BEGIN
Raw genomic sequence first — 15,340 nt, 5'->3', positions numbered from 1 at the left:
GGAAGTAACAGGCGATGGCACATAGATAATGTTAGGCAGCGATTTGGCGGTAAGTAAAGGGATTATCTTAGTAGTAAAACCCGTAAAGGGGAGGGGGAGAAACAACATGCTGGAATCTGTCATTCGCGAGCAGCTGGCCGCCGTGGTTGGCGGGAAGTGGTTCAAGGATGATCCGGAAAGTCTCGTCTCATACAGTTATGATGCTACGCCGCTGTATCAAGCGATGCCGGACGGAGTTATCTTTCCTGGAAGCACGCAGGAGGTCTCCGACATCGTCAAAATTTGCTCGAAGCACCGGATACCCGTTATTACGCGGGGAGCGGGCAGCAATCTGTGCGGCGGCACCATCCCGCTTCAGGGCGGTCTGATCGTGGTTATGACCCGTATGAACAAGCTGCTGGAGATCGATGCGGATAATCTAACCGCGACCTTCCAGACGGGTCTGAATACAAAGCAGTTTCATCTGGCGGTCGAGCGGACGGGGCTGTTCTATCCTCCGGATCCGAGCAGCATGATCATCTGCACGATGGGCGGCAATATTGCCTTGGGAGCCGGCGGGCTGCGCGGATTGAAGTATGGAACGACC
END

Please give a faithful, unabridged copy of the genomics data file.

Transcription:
Raw genomic sequence first — 15,340 nt, 5'->3', positions numbered from 1 at the left:
GGAAGTAACAGGCGATGGCACATAGATAATGTTAGGCAGCGATTTGGCGGTAAGTAAAGGGATTATCTTAGTAGTAAAACCCGTAAAGGGGAGGGGGAGAAACAACATGCTGGAATCTGTCATTCGCGAGCAGCTGGCCGCCGTGGTTGGCGGGAAGTGGTTCAAGGATGATCCGGAAAGTCTCGTCTCATACAGTTATGATGCTACGCCGCTGTATCAAGCGATGCCGGACGGAGTTATCTTTCCTGGAAGCACGCAGGAGGTCTCCGACATCGTCAAAATTTGCTCGAAGCACCGGATACCCGTTATTACGCGGGGAGCGGGCAGCAATCTGTGCGGCGGCACCATCCCGCTTCAGGGCGGTCTGATCGTGGTTATGACCCGTATGAACAAGCTGCTGGAGATCGATGCGGATAATCTAACCGCGACCTTCCAGACGGGTCTGAATACAAAGCAGTTTCATCTGGCGGTCGAGCGGACGGGGCTGTTCTATCCTCCGGATCCGAGCAGCATGATCATCTGCACGATGGGCGGCAATATTGCCTTGGGAGCCGGCGGGCTGCGCGGATTGAAGTATGGAACGACC